Stephen Spielberg was influenced as a student by David Lean, who directed most of ‘Doctor Zhivago’ and a great part of ‘Lawrence of Arabia’ in Spain.
In fact, one of Spielberg’s unrequited wishes was to make a James Bond film, and he has said that making Indiana Jones was a kind of next best thing.
Spielberg selected his locations on a helicopter trip over the desert scenery of Almeria, after which he and the crew landed at the Parador Nacional de Mojacar for lunch.
They began shooting Last Crusade in May 1988, in Almeria, and among the scenes from there was the Palace of the Sultan of the Republic of Hatay, which was in fact Almeria’s ‘Escuela de Artes,’ which used to be the convent of Santo Domingo. Among the school’s claims to fame was having once had Frederico Garcia Lorca as a student there.
The scene where a Rolls Royce is enough to seal the Sultan’s collaboration with the Nazis was at first intended to be filmed in the famous Patio de los Leones in Granada’s Alhambra Palace, but the high cost resulted in the use of the Escuela de Artes.
Spielberg, his wife and son stayed at the Parador Nacional in Granada, while in Almeria they rented a villa at the resort of Aguadulce, just west of Almeria city.
There actually was a Republic of Hatay from 1938 to 1939, after the region was granted independence from French Syria and before it became a province of Turkey. The capital of Hatay was Alexandretta before 1939 when the city’s name was changed to Iskenderun.
In the film, the Andalusian town of Guadix, near Granada was Iskenderun, and made its railway station available so that Denholm Elliot could be mobbed by beggars before being kidnapped by Nazis.
One Almeria street that appeared in the film was Calle Almanzor, which had to shed its modern street lights for Indie, his father and Fez-wearing ally to wind their way up towards the Alcazaba palace; or at least they would have done had they gone further.
The Tabernas Desert, with the Ramblas de Trujillo, Búho, Benavides, Lanujar and Indalecio were used for Indie’s single-handed battle against German tanks (although to be fair, the Germans didn’t have whips), as were Las Salinillas and the Finca las Lomillas. It is in the Búho (owl) ravine that Indie shoves a rock into the tank’s barrel, next to a famous pile of red rocks known locally as La Tortuga (the tortoise).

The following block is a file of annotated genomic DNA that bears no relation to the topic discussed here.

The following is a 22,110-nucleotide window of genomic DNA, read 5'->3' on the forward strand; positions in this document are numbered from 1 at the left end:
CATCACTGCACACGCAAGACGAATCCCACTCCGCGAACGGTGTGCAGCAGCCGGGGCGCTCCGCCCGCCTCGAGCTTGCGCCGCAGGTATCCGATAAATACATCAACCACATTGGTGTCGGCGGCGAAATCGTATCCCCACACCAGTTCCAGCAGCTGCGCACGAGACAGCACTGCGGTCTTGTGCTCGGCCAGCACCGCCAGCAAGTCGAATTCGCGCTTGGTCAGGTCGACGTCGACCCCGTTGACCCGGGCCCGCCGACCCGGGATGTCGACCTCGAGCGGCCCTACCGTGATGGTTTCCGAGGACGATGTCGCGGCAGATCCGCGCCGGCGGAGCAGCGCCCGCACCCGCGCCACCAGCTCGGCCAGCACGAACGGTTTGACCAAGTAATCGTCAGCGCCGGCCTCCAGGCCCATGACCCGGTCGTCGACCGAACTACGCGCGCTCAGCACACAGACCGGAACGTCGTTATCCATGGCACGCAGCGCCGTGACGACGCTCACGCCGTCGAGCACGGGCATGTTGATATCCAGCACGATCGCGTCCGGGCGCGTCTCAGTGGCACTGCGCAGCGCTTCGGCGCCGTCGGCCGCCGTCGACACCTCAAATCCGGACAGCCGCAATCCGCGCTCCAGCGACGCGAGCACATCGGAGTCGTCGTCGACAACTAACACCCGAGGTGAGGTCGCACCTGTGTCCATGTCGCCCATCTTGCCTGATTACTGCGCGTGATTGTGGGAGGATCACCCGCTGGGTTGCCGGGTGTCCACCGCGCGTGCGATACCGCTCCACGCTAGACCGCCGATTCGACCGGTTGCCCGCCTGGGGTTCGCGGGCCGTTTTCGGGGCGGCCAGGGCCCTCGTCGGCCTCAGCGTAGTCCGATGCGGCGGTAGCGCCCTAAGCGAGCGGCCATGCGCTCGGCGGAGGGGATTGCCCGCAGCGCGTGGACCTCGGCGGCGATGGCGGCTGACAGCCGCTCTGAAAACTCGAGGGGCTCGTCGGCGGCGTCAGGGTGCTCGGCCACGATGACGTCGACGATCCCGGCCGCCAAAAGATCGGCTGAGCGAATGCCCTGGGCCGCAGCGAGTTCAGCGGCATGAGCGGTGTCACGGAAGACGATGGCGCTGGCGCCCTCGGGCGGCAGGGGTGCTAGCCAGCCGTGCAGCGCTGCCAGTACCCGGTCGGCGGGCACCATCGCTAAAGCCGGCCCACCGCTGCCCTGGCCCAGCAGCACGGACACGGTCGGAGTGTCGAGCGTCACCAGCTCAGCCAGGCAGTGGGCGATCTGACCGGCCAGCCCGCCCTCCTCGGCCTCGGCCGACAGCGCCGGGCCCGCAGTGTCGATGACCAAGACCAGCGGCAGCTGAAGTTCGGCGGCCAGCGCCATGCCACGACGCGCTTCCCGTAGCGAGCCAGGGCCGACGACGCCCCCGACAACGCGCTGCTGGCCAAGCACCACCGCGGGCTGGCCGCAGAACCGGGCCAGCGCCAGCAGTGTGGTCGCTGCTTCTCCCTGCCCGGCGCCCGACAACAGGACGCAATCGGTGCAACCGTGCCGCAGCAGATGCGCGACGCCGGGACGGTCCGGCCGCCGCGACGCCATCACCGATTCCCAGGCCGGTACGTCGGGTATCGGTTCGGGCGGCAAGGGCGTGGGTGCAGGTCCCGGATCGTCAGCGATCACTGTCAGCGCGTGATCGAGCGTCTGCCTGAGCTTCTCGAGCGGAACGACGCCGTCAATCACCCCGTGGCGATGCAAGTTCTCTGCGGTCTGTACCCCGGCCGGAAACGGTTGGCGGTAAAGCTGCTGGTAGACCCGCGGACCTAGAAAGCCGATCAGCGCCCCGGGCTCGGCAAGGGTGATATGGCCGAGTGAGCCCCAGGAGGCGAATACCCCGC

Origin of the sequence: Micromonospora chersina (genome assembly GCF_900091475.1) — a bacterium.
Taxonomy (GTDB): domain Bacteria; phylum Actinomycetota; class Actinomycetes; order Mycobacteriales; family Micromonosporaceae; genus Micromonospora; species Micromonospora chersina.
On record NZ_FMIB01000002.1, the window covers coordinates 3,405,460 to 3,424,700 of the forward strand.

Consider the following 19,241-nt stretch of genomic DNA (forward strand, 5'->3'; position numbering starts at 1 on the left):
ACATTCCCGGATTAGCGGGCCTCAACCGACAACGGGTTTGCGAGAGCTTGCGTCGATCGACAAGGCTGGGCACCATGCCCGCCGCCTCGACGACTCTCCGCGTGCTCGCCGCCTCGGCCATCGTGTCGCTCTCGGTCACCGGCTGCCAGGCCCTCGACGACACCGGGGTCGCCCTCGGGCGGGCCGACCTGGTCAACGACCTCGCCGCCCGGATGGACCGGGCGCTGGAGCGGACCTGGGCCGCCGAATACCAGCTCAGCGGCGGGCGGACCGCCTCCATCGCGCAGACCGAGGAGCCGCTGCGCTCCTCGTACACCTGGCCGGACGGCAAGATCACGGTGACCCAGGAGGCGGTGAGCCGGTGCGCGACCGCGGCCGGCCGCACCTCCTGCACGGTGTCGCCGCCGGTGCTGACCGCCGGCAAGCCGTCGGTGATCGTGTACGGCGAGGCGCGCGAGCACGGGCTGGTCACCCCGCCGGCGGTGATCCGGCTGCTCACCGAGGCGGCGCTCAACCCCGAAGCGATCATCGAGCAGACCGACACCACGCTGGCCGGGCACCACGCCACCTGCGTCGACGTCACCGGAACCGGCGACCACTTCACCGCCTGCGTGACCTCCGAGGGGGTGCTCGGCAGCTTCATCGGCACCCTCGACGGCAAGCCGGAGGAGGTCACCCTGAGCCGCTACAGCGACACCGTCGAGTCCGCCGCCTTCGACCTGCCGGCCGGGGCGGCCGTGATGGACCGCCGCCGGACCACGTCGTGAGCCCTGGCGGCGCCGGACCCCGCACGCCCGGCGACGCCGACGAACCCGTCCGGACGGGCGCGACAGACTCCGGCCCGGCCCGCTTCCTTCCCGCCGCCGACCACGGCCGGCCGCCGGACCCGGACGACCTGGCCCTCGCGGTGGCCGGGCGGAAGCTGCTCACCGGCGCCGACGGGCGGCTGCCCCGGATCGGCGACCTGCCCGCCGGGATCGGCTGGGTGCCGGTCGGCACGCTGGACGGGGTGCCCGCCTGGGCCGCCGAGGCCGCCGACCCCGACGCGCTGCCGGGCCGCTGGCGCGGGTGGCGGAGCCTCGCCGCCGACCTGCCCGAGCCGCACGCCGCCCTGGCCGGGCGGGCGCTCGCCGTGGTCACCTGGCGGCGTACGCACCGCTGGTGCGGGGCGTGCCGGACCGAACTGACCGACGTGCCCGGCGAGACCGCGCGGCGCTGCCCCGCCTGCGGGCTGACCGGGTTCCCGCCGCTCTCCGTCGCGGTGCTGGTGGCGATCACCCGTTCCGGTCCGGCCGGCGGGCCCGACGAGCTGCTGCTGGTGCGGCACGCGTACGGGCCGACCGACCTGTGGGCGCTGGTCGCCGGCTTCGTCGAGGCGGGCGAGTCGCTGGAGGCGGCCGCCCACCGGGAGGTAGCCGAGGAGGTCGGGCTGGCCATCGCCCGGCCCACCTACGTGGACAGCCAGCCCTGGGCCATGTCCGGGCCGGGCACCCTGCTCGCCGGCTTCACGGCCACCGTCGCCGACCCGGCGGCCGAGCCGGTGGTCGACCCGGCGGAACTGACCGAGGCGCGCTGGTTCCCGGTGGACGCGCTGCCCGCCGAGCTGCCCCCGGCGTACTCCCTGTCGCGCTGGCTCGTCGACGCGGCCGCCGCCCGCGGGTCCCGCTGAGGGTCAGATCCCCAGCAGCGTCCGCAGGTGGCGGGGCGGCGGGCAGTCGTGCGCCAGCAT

The old road between Rodalquilar and Aguamarga was also used, particularly for the tunnel scene where Indie and father are followed into the tunnel by a gulping German pilot in his flaming plane (the road tunnel was in fact part of the abandoned Rodalquilar mines).
The scene where Indie’s car was attacked by a German plane was filmed in Los Escullos, Nijar, as well as at Turre and Sierra Cabrera, and at Punta del Esparto, just south of Los Escullos, their car hit a bomb crater.
Other places in Almeria that appear in the film are Ramblas Viciana and Lanos and the Baños de Alfaro. It is the Alfaro hill from which the tank goes over a cliff, apparently with Indie inside, which leads his father to briefly mourn him. In reality the drop is only five metres, but nifty camera work disguises that inconvenient and undramatic fact.
This time around it’s not snakes that rattle Indiana Jones but rats (in Venice) and seagulls. When Dr Jones Senior scares the ‘seagulls’, making them fly up to provoke the plane crash, they are in fact pigeons. If you look closely you can see that there are a number of ‘cut out’ seagulls in the sand, which do not move. It was filmed at the beach of Monsúl.
When Indiana is earlier seen heading towards Berlin on his sidecar, the crew had moved away from arid Almeria, but not too far away. In fact they went to the adjacent province of Granada, and the greener mountains of the Sierra de Huetor, on the track that goes to Prado Negro (Black Meadow!) among others.
The crossroad where they have to decide whether to go to Berlin or Venice is situated in the Sierra de la Alfaguara, at the crossroads between Las Mimbres and Prado Negro. The airfield used for the zeppelin scenes was at Turre near Mojácar, and the crash landing in the Sierra de Cabrera, nearby.
Indiana Jones and The Last Crusade was not Spielberg’s only movie made in Spain; two years previously he had made The Empire of the Sun with a very young Christian Bale.